2. All I can say is wow! I love the bath connection to Murat! As someone with a degree in History I wish I would have thought of that! I have to repost this! All four poinst are excellent! Good job!
  3. Excellent literary connection! Joyce did make a good deal of writing on settings and locations, and objects because he believed it was important for explaining his characters. His book "Ulysses" is pointed out as a prime example(Although I haven read that one yet, but many have) because describes in detail almost all of Dublin. Many of the buildings are standing today in that great city! Film Noir seems to follow this idea with the "city" as the setting! Nice noticing!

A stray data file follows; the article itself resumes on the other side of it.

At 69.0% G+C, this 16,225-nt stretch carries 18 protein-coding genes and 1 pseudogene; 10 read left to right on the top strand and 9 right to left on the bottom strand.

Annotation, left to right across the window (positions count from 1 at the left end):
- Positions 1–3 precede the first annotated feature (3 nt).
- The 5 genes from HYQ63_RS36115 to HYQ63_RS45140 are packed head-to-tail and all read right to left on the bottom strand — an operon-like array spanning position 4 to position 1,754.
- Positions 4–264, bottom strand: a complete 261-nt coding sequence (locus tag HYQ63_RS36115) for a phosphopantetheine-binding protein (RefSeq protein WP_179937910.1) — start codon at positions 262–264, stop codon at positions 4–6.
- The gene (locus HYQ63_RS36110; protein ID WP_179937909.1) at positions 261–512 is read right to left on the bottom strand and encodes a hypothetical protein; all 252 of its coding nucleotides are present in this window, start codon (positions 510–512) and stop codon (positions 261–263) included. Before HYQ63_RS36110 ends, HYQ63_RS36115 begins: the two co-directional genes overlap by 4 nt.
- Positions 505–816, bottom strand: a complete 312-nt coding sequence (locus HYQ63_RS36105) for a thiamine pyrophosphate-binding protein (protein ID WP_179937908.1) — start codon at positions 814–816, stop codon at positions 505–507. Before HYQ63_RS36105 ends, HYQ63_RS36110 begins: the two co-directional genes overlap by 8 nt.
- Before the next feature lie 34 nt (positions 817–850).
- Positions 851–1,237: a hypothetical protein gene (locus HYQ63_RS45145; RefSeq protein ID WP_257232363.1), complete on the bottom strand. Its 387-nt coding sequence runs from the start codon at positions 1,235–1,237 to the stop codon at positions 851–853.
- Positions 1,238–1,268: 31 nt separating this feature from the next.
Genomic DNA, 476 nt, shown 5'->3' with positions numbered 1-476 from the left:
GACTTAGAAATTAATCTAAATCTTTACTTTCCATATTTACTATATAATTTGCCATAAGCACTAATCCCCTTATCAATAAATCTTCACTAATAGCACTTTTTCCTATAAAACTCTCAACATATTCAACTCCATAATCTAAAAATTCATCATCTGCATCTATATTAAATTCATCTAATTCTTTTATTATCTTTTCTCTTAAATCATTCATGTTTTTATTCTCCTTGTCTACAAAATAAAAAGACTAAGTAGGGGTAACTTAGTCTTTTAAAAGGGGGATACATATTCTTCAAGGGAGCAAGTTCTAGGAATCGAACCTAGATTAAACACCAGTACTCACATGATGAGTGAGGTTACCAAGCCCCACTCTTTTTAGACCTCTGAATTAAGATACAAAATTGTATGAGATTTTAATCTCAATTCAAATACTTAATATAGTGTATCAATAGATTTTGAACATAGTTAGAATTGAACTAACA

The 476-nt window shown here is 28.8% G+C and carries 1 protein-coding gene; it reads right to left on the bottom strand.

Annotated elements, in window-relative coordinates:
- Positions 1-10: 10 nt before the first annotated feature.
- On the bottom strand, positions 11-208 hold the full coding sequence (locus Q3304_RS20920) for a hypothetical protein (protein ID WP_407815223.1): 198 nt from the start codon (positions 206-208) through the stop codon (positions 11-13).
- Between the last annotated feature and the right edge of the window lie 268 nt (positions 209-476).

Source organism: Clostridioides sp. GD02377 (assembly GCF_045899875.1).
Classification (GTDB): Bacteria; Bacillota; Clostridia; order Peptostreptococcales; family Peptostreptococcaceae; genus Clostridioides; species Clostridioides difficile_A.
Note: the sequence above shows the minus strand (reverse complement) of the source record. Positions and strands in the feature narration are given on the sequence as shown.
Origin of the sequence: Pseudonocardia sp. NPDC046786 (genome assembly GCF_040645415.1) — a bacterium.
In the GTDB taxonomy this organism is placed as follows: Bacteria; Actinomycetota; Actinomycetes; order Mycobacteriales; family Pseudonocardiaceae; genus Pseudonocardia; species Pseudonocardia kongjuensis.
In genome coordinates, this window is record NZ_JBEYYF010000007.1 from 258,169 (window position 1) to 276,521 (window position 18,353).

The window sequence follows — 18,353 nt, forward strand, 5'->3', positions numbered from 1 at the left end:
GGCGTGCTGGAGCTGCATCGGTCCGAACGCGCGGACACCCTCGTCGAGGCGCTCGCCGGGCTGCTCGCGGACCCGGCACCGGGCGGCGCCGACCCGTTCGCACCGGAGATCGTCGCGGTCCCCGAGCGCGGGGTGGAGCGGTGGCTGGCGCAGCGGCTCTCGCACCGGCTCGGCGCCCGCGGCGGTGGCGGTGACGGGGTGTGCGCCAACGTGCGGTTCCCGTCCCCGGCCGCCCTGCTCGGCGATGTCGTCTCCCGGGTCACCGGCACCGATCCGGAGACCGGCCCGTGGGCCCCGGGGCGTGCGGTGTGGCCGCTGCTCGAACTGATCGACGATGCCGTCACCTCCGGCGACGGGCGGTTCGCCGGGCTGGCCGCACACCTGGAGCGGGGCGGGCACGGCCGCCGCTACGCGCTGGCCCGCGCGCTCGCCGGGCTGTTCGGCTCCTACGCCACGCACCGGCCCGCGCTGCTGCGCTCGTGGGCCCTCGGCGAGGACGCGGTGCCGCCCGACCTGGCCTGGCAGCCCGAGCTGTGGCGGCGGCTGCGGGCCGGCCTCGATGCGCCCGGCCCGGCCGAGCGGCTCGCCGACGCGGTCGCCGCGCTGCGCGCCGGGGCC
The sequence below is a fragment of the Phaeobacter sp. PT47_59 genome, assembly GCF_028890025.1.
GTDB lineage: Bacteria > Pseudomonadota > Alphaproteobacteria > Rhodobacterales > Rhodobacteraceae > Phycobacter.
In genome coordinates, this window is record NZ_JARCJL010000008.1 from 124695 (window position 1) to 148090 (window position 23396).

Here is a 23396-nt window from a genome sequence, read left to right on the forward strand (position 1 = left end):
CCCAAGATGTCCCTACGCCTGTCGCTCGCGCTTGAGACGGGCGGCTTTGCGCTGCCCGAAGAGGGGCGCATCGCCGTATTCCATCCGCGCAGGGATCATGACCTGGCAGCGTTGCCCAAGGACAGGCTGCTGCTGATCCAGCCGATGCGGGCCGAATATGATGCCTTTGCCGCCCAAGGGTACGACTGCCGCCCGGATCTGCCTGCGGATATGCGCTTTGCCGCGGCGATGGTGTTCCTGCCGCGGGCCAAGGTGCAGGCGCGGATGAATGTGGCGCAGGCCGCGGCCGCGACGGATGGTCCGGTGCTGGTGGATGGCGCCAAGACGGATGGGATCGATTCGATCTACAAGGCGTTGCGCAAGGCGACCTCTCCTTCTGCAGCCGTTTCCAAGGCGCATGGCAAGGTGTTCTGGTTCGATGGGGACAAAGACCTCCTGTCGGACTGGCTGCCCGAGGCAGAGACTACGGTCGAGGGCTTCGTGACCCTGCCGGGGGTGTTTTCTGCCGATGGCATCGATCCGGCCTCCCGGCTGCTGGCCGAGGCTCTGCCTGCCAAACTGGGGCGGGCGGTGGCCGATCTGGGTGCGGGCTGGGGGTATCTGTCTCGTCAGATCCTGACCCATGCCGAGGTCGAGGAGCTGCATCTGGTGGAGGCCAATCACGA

4. Just seconds of fading in black, Clifton Web says what is the climax of the whole story at beginning. Laura was murdered, and we know immediately he loved Laura. The film is really the afterwards conclusion of the terrible crime. Web is obviously making hints about clues when he mentions the clock. The clock that has an exact copy at Laura's room where she was murdered. So immediately like Hitchcock who often says the clock is our "macguffen" an obvious clue and plot device, and so important to the plot that we even see Dana Andrew looking at the clock along with the camera's eye! It's telling us to take notice! The furnishing of Lyndecker's apartment are instant clues to his personality. He sophicated, educated man who values priceless things. Obviously, Laura was the most priceless because he talking about Laura from very beginning! The various items are made of fragile materials of glass and ceramic. The Masks possibly made of mud or plaster also be easily broken. Is Lyndecker wearing masks himself about who he really is? Is that why he likes them? Does he see Laura fragile? Her death seem to be like shattered glass to Clifton Web's character. However, the statues, and the clock are made of stone or marble. Such things are not so easily broken. So maybe the clock represents the time is fixed and cannot be undone. The past is the past. One more thing: the statues are of oriental women. There's even some images of women on the base reliefs of the fire place, and even a painting of a woman above the fireplace This guy loves the female form for it's beauty. Yet when we see what he looks like we know this man had no shot getting Laura as his lover. He's graying, he's also old,and from seeing above the water in the tub he is boney and thin. Yet he's intelligent, cocky, and very sure of himself. He's constantly thinking of ideas that he even types while bathing. His bathroom shows more marble, even beauty. There are less things of fragile value here, except a very large vase with lid above and behind his head. Is director saying that Waldo's brain is the great fragile thing of them all? All of this unspoken material and hints of our own amusing, and yet in three mins. of the movie we know a lot about Waldo Lydecker! Including that he's such a snob he has initials stamped on his towels "W.l." It's almost like a little Roman Emperor spa room, with Waldo as emperor. Besides set design which I personally believe is important to noir style, Web's awesome narration is part of the staple of the style. We see everything from his perspective, He even mentions how he see Andrew's through the crack of the door whereas we don't see him when the camera is looking elsewhere. Is the writer and director strongly hinting that this is the man who moves behind the scenes of our story, perhaps the chief suspect, and perhaps may be the one who did the murder? We as the audience can only ask why? That's another noir technique. The movies manipulate audiences so ask the why question, and sometimes they are shocked by the answer, hence Film Noir popularity even today. You just never know what people are going to do and why!